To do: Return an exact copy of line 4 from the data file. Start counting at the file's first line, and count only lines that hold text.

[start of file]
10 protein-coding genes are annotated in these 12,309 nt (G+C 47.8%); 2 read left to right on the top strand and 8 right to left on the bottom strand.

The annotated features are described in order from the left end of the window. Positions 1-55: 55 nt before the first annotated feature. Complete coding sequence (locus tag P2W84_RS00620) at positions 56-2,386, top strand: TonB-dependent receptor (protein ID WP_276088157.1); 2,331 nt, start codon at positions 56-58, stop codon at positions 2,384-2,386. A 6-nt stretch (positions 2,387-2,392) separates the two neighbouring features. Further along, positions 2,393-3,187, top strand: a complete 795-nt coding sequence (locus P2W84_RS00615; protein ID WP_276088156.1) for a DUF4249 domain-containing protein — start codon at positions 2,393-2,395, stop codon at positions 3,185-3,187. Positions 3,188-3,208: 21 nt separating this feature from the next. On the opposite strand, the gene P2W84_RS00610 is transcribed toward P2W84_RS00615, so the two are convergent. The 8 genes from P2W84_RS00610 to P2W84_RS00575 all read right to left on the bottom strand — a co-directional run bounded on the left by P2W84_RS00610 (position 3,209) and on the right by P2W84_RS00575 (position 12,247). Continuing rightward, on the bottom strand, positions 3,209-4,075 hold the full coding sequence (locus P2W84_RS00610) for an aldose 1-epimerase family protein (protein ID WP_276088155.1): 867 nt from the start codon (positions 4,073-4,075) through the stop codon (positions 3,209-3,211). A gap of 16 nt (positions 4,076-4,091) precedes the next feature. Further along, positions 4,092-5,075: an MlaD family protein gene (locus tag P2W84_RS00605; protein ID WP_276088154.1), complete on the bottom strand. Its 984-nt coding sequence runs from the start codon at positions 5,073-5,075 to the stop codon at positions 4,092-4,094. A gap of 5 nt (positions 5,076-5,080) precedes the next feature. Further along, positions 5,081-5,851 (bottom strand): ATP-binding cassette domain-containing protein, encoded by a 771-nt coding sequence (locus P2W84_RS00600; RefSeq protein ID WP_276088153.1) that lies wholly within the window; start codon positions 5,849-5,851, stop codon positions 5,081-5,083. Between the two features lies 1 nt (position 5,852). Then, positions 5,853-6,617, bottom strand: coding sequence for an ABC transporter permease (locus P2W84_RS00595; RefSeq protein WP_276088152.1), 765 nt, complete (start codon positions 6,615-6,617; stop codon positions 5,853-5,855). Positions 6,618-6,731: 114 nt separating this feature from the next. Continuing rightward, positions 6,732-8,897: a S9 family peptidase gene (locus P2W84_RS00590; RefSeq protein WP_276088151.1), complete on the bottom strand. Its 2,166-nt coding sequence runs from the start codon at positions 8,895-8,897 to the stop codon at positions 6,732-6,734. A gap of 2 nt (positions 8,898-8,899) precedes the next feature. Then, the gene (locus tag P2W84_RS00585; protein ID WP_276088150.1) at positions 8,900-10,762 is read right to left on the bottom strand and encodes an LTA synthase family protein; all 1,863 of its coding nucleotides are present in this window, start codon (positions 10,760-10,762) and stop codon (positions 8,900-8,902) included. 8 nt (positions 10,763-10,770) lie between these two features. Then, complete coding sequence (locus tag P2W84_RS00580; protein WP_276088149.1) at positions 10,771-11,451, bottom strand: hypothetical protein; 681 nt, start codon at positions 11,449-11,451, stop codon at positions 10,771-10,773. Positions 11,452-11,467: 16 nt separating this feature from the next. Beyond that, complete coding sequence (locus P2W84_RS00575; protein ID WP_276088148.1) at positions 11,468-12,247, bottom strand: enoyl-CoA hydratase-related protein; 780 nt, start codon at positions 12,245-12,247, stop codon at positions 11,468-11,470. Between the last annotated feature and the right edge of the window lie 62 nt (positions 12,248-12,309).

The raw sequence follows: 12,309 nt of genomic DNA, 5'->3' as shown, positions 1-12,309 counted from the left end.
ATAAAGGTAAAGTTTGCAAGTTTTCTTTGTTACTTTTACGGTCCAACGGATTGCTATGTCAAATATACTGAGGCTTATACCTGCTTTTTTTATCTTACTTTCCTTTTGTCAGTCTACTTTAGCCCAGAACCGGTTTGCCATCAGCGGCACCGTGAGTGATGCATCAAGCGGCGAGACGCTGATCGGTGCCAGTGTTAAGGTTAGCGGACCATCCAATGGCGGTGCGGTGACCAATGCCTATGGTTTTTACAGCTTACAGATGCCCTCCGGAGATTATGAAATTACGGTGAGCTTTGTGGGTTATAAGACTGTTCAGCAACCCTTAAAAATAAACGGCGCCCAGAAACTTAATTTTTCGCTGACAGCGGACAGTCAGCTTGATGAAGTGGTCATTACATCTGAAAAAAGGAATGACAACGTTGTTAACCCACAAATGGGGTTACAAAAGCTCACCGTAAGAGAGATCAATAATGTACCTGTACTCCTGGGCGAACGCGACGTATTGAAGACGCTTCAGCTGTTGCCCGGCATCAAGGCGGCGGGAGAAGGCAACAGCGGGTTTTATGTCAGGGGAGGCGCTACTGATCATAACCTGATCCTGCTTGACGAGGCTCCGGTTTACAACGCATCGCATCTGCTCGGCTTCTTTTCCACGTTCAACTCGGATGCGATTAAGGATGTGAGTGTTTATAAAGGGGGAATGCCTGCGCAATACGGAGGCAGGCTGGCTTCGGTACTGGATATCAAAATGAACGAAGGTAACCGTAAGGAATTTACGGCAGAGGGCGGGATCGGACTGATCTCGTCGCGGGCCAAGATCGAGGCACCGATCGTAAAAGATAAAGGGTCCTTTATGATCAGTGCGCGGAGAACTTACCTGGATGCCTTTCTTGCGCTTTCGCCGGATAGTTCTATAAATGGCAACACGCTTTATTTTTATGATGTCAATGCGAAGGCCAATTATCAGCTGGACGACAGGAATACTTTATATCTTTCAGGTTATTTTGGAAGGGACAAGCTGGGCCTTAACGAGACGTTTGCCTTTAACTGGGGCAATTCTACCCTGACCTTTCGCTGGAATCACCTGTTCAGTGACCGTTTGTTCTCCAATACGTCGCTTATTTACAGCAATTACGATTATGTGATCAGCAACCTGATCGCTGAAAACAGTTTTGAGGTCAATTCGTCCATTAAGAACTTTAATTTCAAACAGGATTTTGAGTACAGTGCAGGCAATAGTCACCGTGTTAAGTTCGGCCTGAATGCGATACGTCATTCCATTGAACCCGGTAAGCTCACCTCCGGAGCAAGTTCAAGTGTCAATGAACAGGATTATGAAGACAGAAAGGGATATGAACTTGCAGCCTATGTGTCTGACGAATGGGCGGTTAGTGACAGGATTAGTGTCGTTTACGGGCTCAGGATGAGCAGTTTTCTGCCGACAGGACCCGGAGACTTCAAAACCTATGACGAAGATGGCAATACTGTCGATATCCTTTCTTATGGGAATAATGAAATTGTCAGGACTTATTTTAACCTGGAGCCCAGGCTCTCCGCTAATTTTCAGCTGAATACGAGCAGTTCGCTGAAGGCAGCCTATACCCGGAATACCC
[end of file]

ATAAAGGTAAAGTTTGCAAGTTTTCTTTGTTACTTTTACGGTCCAACGGATTGCTATGTCAAATATACTGAGGCTTATACCTGCTTTTTTTATCTTACTTTCCTTTTGTCAGTCTACTTTAGCCCAGAACCGGTTTGCCATCAGCGGCACCGTGAGTGATGCATCAAGCGGCGAGACGCTGATCGGTGCCAGTGTTAAGGTTAGCGGACCATCCAATGGCGGTGCGGTGACCAATGCCTATGGTTTTTACAGCTTACAGATGCCCTCCGGAGATTATGAAATTACGGTGAGCTTTGTGGGTTATAAGACTGTTCAGCAACCCTTAAAAATAAACGGCGCCCAGAAACTTAATTTTTCGCTGACAGCGGACAGTCAGCTTGATGAAGTGGTCATTACATCTGAAAAAAGGAATGACAACGTTGTTAACCCACAAATGGGGTTACAAAAGCTCACCGTAAGAGAGATCAATAATGTACCTGTACTCCTGGGCGAACGCGACGTATTGAAGACGCTTCAGCTGTTGCCCGGCATCAAGGCGGCGGGAGAAGGCAACAGCGGGTTTTATGTCAGGGGAGGCGCTACTGATCATAACCTGATCCTGCTTGACGAGGCTCCGGTTTACAACGCATCGCATCTGCTCGGCTTCTTTTCCACGTTCAACTCGGATGCGATTAAGGATGTGAGTGTTTATAAAGGGGGAATGCCTGCGCAATACGGAGGCAGGCTGGCTTCGGTACTGGATATCAAAATGAACGAAGGTAACCGTAAGGAATTTACGGCAGAGGGCGGGATCGGACTGATCTCGTCGCGGGCCAAGATCGAGGCACCGATCGTAAAAGATAAAGGGTCCTTTATGATCAGTGCGCGGAGAACTTACCTGGATGCCTTTCTTGCGCTTTCGCCGGATAGTTCTATAAATGGCAACACGCTTTATTTTTATGATGTCAATGCGAAGGCCAATTATCAGCTGGACGACAGGAATACTTTATATCTTTCAGGTTATTTTGGAAGGGACAAGCTGGGCCTTAACGAGACGTTTGCCTTTAACTGGGGCAATTCTACCCTGACCTTTCGCTGGAATCACCTGTTCAGTGACCGTTTGTTCTCCAATACGTCGCTTATTTACAGCAATTACGATTATGTGATCAGCAACCTGATCGCTGAAAACAGTTTTGAGGTCAATTCGTCCATTAAGAACTTTAATTTCAAACAGGATTTTGAGTACAGTGCAGGCAATAGTCACCGTGTTAAGTTCGGCCTGAATGCGATACGTCATTCCATTGAACCCGGTAAGCTCACCTCCGGAGCAAGTTCAAGTGTCAATGAACAGGATTATGAAGACAGAAAGGGATATGAACTTGCAGCCTATGTGTCTGACGAATGGGCGGTTAGTGACAGGATTAGTGTCGTTTACGGGCTCAGGATGAGCAGTTTTCTGCCGACAGGACCCGGAGACTTCAAAACCTATGACGAAGATGGCAATACTGTCGATATCCTTTCTTATGGGAATAATGAAATTGTCAGGACTTATTTTAACCTGGAGCCCAGGCTCTCCGCTAATTTTCAGCTGAATACGAGCAGTTCGCTGAAGGCAGCCTATACCCGGAATACCC